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Irish opposition to investment court system could be fatal to CETA

While media attention was given to the colourful socks worn by the prime ministers, CETA remains a controversial issue in Ireland.

Prime Minister Justin Trudeau met with the Irish Taoiseach (prime minister) Leo Varadkar on July 4 to push for the provisional implementation of the Canada-European Union Comprehensive Economic and Trade Agreement (CETA).

The Globe and Mail reports, “A surge of Irish opposition to the deal is coalescing even as the country’s newly minted and popular Prime Minister seeks to put down worries over a bad deal. …This week, a variety of Irish groups representing trade unions, small businesses, farmers and environmentalists came out against the deal and urged the Irish parliament not to ratify it. The largest opposition party has also tempered its support for CETA and last fall, the country’s Senate narrowly passed a motion against the adoption of CETA.”

The article highlights, “The opposition here could be fatal to CETA… Under EU rules, all of the 28 EU member states must ratify the agreement along with several regional legislatures. Ireland has yet to indicate when it will move to ratify the deal, but if it doesn’t pass through parliament here, CETA can’t go forward anywhere.”

The Globe and Mail news report focuses on concerns about the ‘investment protection’ provisions in CETA:

“Mr. Trudeau had been counting on Ireland as an early adopter. But CETA has run into the same problems in this country as it has in many other parts of Europe; in particular, there has been growing concern about the dispute-resolution system. The agreement creates a new tribunal called the Investment Court System, which consists of a panel of judges that would settle disputes. Canada and the EU have hailed the ICS as a breakthrough in trade relations and the EU has hoped that it would lead to the creation of an international trade court. However, critics say the ICS gives too much power to foreign companies, which can sue governments if they change policies that hurt company operations. Opponents say that limits governments’ ability to protect the environment, worker rights and health care. And some argue the ICS is a dangerous move toward private courts and away from domestic legal systems. Belgium has challenged the ICS at the European Court of Justice and politicians in several countries, including France and Britain, have questioned the system.”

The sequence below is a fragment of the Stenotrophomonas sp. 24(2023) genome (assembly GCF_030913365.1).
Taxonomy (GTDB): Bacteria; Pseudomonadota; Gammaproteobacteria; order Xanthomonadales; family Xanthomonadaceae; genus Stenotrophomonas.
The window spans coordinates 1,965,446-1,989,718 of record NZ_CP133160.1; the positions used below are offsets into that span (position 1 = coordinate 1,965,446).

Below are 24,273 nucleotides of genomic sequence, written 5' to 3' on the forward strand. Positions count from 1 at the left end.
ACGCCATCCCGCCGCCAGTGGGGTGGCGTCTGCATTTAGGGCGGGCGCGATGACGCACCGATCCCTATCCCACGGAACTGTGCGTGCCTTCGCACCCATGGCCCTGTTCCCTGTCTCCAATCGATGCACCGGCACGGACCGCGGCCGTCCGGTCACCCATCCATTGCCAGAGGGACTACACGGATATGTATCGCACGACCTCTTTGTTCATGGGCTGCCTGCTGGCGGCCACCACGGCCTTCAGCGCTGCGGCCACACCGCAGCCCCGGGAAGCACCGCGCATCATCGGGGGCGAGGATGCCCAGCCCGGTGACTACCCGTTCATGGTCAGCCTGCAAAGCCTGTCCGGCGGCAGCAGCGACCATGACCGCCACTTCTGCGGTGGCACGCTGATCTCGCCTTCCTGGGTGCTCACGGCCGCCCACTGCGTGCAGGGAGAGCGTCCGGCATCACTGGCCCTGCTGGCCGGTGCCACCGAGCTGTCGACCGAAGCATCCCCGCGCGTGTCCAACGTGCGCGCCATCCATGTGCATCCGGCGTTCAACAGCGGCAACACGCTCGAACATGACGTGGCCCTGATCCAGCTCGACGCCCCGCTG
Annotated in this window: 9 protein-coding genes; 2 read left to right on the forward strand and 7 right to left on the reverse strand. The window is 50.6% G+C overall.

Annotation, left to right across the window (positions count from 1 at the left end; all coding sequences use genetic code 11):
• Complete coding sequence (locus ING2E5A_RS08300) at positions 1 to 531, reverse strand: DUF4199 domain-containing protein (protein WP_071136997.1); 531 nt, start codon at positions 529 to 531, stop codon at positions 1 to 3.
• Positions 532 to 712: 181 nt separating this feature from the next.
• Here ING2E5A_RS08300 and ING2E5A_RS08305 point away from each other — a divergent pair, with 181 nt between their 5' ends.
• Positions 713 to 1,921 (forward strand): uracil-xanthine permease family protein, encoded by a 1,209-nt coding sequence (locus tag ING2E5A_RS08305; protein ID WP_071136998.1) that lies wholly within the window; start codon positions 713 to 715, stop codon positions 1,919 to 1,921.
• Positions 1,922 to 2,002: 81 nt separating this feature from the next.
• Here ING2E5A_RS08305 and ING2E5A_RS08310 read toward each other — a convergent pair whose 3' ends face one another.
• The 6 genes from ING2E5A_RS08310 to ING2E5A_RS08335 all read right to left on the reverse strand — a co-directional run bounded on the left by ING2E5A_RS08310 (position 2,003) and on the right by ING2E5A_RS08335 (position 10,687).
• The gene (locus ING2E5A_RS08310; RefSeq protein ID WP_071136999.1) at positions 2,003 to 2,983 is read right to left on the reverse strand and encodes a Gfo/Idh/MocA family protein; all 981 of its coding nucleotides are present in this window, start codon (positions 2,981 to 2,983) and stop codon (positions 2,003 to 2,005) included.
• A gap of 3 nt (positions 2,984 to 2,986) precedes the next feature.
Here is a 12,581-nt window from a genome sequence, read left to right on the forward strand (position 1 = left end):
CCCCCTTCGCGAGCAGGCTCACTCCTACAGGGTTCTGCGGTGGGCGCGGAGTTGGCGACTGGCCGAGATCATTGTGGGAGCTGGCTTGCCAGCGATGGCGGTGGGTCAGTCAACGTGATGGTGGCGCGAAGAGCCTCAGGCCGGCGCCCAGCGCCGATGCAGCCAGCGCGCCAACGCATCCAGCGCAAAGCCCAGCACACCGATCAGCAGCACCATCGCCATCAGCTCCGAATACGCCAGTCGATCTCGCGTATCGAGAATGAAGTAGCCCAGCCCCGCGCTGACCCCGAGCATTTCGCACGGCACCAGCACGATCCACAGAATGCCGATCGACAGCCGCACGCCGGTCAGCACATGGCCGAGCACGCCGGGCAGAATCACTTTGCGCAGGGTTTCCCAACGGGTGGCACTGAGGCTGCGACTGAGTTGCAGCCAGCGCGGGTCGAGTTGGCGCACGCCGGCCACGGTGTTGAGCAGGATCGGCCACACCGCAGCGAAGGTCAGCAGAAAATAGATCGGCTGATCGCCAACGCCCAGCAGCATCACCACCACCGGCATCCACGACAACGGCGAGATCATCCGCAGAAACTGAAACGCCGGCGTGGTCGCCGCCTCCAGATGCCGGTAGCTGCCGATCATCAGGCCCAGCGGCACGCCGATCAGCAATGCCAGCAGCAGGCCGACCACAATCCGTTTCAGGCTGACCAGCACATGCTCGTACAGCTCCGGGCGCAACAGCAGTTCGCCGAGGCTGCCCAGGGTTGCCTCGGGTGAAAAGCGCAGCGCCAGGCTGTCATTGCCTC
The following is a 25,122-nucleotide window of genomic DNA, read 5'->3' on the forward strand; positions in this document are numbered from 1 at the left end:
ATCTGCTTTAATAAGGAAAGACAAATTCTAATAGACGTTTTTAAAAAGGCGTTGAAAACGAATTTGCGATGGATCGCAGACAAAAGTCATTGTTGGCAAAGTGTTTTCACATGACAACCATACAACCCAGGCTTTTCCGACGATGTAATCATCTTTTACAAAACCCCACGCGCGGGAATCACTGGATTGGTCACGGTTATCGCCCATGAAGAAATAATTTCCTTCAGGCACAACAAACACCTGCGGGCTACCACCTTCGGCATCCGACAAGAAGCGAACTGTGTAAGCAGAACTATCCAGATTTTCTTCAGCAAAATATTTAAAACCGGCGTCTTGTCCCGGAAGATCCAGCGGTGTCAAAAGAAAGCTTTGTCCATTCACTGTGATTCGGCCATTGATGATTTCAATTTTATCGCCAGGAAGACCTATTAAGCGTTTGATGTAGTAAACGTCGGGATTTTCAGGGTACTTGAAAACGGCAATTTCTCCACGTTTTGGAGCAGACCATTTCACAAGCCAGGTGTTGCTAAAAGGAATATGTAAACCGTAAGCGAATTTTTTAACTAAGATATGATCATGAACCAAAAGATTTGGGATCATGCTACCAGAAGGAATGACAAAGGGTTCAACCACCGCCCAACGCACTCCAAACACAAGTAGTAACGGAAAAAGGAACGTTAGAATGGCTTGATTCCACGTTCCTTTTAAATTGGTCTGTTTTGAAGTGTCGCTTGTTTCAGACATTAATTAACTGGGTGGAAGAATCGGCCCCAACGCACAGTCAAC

While Varadkar supports CETA, his Fine Gael party holds just 50 seats in the 158-seat Dáil Éireann (Assembly of Ireland) and must rely on a coalition with 7 Independent Teachta Dála (members) as well as an agreement that the 44 Fianna Fáil members of the Dáil Éireann will abstain on non-confidence votes.

CETA was to have been provisionally implemented by July 1, but European concerns about procurement (“necessary changes” to provincial laws in Ontario, Quebec and British Columbia that haven’t happened yet), agricultural quotas (how import licences for cheeses are granted in Canada), and pharmaceutical patents (the European drug industry doesn’t want CETA implemented until Canada consults on its promise to end dual-track litigation, which would mean brand-name pharmaceutical companies could not longer sue generics multiple times on the same patents) has delayed that.

There is speculation that the provisional application of CETA could now be delayed until sometime in 2018.